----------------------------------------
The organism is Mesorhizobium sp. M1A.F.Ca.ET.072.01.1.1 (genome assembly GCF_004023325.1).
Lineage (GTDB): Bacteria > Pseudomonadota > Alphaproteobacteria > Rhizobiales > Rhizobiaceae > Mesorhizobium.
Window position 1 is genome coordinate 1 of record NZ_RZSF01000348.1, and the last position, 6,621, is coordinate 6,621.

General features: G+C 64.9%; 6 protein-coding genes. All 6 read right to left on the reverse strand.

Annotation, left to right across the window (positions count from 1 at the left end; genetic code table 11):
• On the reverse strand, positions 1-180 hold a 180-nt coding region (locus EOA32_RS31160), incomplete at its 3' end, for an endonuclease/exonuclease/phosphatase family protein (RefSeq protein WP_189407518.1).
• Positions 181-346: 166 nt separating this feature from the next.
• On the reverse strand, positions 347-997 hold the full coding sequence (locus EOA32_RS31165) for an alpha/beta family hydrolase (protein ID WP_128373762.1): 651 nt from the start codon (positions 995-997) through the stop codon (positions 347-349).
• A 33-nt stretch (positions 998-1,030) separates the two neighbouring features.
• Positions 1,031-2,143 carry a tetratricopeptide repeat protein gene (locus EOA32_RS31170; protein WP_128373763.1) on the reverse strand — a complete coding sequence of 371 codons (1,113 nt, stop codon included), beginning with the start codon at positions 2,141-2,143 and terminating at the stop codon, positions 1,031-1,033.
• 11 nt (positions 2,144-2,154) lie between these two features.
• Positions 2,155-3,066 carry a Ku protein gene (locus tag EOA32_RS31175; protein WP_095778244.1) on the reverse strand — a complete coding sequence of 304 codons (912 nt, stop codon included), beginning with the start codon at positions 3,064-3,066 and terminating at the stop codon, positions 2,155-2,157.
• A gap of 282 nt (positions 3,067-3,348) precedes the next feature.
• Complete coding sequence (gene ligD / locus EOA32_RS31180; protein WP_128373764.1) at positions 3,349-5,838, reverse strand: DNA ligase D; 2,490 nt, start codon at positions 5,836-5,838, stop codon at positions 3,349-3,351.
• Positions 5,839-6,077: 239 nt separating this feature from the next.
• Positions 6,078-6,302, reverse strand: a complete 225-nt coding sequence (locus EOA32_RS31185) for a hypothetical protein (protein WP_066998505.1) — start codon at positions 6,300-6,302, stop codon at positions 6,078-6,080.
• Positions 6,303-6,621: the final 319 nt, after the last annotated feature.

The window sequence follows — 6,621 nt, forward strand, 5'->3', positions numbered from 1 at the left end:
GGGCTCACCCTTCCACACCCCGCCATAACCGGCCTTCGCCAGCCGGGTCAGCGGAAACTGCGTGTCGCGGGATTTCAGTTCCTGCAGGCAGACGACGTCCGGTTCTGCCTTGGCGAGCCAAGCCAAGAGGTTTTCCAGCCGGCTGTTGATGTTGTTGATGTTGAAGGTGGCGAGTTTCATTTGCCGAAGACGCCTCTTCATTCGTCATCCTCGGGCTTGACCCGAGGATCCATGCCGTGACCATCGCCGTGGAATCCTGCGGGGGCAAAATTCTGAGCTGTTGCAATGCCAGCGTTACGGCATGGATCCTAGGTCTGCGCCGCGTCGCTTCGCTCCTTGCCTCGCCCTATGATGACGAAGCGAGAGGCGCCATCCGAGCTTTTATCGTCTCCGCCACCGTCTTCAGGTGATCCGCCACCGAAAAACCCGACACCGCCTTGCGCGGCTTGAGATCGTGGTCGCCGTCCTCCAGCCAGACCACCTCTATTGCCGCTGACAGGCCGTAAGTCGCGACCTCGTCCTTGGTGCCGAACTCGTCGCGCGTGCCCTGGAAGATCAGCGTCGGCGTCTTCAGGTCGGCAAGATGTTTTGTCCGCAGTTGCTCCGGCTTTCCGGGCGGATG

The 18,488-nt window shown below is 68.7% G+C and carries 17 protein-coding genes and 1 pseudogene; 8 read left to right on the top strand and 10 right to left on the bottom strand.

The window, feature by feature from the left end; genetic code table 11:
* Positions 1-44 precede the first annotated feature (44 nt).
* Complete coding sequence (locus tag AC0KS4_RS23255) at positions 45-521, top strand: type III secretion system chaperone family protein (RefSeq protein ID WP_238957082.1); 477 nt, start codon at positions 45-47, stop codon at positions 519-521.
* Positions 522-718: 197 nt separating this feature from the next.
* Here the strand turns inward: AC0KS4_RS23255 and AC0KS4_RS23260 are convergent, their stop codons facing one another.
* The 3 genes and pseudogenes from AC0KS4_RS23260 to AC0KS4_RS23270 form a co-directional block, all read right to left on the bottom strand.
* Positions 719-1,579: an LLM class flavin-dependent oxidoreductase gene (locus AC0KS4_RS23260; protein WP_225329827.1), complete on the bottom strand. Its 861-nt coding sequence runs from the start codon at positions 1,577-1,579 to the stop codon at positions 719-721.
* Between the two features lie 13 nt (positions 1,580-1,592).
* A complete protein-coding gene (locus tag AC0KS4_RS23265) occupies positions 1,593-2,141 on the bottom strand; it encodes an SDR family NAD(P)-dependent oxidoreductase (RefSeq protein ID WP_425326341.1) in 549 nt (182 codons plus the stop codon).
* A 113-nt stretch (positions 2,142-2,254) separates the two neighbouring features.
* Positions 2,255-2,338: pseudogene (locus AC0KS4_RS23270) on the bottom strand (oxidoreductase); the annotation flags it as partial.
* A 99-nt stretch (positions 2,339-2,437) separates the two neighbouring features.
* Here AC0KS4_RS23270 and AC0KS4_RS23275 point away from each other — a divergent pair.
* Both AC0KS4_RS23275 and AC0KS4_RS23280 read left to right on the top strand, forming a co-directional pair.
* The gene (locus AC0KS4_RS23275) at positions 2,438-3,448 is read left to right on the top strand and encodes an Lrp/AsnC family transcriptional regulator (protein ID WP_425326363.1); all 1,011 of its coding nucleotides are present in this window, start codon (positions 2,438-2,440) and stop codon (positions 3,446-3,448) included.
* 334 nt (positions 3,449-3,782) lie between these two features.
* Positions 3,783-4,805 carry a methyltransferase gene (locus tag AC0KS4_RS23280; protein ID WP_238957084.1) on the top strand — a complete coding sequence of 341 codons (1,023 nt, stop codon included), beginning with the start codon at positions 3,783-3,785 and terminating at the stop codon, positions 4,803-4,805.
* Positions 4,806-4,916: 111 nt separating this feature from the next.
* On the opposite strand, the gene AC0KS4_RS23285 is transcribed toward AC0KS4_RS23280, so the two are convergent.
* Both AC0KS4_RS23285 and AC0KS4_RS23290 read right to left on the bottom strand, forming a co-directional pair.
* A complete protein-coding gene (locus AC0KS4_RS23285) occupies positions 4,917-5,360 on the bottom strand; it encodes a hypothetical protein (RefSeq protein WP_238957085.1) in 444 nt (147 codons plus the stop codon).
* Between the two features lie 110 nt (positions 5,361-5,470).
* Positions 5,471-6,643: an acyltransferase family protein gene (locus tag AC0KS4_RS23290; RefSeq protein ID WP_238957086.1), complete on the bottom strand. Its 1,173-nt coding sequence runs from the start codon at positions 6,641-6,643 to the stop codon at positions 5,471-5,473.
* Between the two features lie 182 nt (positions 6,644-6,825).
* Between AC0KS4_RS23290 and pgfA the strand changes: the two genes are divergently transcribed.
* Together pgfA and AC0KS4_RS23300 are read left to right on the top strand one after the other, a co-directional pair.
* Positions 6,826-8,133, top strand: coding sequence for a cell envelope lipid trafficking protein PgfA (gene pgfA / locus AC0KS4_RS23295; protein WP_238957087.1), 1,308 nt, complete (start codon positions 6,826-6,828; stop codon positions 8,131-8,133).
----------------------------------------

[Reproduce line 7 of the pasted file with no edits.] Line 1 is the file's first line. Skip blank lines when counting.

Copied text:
• Positions 181-346: 166 nt separating this feature from the next.